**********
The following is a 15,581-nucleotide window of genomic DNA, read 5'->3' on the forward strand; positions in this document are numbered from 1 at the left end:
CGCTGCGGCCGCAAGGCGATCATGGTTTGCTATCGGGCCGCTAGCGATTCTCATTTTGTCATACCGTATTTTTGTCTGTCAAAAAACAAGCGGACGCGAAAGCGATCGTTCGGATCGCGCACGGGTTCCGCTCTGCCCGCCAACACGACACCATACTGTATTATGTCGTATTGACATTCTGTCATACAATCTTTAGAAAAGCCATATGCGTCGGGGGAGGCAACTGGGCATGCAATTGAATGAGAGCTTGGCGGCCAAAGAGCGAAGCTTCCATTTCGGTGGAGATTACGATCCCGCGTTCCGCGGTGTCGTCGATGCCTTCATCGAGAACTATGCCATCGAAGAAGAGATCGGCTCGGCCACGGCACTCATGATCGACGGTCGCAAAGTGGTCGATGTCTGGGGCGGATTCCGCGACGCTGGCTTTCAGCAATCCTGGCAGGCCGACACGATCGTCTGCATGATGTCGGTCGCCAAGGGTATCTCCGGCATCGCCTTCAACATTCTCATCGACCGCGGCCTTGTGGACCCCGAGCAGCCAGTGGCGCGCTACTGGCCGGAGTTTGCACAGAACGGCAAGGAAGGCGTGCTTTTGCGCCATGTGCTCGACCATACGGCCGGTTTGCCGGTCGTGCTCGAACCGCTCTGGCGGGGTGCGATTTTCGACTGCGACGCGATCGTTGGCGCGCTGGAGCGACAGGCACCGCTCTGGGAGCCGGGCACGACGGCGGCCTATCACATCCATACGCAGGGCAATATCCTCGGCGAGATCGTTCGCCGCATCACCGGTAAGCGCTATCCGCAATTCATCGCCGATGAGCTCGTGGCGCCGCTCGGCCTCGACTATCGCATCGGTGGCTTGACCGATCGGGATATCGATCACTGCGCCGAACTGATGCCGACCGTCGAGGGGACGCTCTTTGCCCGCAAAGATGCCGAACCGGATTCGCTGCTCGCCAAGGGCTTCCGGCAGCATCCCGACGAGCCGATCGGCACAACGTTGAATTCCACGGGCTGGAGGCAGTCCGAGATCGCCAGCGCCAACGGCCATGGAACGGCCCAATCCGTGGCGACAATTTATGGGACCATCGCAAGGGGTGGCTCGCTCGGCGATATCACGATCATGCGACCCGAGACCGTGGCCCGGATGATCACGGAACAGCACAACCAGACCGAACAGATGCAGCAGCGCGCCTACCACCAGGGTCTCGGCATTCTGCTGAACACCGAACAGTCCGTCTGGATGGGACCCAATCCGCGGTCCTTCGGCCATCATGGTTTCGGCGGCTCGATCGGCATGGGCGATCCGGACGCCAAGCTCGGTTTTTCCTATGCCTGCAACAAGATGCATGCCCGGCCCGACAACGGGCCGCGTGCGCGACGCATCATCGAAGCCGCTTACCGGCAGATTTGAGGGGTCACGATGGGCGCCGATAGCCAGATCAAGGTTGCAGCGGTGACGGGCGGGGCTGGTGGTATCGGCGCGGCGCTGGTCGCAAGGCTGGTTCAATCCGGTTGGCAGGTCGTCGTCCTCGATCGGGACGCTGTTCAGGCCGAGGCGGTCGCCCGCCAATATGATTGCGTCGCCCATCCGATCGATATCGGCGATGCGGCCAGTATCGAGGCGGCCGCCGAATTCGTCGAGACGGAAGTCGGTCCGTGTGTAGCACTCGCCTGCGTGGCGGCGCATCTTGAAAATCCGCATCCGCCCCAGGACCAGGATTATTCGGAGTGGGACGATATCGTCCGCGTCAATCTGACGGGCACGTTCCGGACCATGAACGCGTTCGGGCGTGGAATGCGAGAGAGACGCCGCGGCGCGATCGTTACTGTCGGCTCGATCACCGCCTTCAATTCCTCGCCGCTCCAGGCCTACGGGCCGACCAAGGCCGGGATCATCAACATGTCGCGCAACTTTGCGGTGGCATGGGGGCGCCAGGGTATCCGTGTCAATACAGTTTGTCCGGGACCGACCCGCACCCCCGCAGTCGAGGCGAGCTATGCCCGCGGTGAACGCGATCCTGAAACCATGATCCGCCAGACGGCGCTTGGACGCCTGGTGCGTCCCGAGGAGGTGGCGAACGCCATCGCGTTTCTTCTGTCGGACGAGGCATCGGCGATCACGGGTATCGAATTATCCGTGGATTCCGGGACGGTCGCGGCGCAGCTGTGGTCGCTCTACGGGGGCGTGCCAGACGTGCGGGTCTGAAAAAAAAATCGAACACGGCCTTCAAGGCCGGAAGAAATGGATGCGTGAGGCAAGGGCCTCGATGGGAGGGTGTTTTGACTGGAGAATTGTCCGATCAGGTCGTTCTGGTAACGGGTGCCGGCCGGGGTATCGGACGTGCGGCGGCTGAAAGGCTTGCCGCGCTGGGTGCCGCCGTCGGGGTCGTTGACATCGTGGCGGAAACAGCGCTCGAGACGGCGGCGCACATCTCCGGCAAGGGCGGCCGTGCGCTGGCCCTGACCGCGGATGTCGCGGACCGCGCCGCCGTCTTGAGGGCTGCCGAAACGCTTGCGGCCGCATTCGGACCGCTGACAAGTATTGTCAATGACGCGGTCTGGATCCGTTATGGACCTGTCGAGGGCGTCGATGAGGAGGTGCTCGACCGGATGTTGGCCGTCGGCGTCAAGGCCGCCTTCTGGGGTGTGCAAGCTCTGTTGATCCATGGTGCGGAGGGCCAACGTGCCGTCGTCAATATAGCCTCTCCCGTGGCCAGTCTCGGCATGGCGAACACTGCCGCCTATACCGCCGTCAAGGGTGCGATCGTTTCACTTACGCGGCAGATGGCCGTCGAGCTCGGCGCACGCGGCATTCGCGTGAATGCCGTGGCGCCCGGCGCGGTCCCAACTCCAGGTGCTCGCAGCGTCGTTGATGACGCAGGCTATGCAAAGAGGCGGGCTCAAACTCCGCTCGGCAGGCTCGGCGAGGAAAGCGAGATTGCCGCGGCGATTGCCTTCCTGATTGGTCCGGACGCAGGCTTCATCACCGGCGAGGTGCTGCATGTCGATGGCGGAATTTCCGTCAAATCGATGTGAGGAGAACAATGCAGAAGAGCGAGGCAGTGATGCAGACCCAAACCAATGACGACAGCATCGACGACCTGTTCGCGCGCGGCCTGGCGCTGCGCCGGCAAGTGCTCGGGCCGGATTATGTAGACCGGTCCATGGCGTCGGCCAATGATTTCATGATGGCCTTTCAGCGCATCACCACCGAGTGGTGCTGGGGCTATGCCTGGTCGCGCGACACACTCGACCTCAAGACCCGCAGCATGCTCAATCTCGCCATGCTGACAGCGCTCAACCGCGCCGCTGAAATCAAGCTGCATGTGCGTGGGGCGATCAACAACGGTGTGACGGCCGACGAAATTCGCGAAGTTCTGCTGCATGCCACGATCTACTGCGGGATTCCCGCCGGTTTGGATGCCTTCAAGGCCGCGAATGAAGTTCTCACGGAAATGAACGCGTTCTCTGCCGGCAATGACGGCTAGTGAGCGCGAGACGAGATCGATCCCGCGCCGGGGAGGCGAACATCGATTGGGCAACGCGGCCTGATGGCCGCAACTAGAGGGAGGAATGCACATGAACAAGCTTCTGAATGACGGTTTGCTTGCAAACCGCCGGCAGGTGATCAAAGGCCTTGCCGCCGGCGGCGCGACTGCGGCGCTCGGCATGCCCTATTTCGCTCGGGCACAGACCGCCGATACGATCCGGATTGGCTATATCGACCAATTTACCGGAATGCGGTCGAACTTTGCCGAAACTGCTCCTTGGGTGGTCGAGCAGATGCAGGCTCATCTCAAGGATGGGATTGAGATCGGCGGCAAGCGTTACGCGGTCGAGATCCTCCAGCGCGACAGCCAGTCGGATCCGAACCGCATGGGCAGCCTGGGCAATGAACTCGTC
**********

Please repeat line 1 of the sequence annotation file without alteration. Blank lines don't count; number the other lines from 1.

The following is a 15,581-nucleotide window of genomic DNA, read 5'->3' on the forward strand; positions in this document are numbered from 1 at the left end: